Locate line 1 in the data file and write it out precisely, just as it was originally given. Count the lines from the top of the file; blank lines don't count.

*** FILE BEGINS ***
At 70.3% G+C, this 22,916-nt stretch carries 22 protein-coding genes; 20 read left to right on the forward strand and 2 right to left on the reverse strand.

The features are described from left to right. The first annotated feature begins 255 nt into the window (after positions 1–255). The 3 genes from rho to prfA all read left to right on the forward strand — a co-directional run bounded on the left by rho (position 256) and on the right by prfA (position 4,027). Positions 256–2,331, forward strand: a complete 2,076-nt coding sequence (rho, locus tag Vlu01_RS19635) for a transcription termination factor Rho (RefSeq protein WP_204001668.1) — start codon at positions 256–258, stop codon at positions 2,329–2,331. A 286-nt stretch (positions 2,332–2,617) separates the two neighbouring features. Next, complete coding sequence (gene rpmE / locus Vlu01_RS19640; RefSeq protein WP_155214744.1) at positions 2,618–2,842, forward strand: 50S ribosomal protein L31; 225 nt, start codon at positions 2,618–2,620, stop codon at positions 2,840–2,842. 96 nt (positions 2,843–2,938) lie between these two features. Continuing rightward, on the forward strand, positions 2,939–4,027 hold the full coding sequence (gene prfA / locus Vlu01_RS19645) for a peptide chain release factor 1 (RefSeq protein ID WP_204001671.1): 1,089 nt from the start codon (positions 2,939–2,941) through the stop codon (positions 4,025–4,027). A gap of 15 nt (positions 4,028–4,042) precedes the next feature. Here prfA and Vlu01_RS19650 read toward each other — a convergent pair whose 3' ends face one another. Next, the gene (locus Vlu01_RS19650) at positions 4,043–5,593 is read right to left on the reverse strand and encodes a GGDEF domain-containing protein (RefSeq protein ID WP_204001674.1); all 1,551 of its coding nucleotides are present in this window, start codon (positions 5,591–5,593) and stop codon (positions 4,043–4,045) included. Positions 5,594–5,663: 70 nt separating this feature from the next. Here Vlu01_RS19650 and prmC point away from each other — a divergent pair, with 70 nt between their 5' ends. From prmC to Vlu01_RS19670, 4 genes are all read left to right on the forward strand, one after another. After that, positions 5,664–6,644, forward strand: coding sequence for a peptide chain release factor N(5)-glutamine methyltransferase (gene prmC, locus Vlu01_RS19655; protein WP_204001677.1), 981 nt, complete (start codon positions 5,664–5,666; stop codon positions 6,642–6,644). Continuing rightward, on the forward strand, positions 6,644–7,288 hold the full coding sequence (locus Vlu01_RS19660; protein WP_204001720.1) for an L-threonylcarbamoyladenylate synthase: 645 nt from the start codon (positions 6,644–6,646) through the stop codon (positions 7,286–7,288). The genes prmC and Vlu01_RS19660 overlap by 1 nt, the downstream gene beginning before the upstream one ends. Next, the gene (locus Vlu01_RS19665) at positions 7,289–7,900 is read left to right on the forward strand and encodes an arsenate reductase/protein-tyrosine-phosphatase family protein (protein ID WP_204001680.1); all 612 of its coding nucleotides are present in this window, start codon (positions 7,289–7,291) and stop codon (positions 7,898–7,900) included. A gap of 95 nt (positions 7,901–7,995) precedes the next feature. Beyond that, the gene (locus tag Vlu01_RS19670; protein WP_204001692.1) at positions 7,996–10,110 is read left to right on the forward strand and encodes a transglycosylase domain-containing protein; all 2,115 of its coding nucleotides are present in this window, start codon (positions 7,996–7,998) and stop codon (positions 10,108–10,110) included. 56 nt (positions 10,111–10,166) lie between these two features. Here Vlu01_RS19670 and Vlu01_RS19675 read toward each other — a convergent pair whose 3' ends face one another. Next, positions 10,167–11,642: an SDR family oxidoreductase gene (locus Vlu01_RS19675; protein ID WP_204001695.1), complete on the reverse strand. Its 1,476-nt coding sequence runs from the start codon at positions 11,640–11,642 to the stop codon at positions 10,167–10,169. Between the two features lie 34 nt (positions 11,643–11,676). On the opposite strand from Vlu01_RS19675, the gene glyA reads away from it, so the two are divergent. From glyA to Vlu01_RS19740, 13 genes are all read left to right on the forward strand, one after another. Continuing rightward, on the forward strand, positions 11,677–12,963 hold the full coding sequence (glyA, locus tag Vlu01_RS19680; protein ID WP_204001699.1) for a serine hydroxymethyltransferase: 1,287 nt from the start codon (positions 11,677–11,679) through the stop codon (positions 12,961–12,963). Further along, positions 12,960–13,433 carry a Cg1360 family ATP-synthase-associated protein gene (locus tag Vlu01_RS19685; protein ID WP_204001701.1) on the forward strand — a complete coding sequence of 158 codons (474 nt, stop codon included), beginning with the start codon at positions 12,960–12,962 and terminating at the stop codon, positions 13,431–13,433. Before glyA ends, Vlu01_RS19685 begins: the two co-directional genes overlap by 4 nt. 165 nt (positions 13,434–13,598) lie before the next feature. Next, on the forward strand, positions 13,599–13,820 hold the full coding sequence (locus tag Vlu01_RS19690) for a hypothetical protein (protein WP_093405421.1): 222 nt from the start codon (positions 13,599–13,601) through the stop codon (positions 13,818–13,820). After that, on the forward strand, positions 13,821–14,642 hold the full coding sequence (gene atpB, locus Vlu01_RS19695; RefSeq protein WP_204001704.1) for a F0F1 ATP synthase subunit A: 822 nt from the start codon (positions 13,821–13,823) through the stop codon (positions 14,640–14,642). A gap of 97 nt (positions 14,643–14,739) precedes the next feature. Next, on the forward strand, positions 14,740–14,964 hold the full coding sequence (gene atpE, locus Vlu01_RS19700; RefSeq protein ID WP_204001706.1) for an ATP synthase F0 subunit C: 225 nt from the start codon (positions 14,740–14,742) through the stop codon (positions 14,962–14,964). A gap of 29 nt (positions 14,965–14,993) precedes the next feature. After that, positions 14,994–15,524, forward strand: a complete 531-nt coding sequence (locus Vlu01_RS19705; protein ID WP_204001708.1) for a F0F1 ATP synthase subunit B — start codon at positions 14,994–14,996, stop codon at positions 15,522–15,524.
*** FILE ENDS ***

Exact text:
At 70.3% G+C, this 22,916-nt stretch carries 22 protein-coding genes; 20 read left to right on the forward strand and 2 right to left on the reverse strand.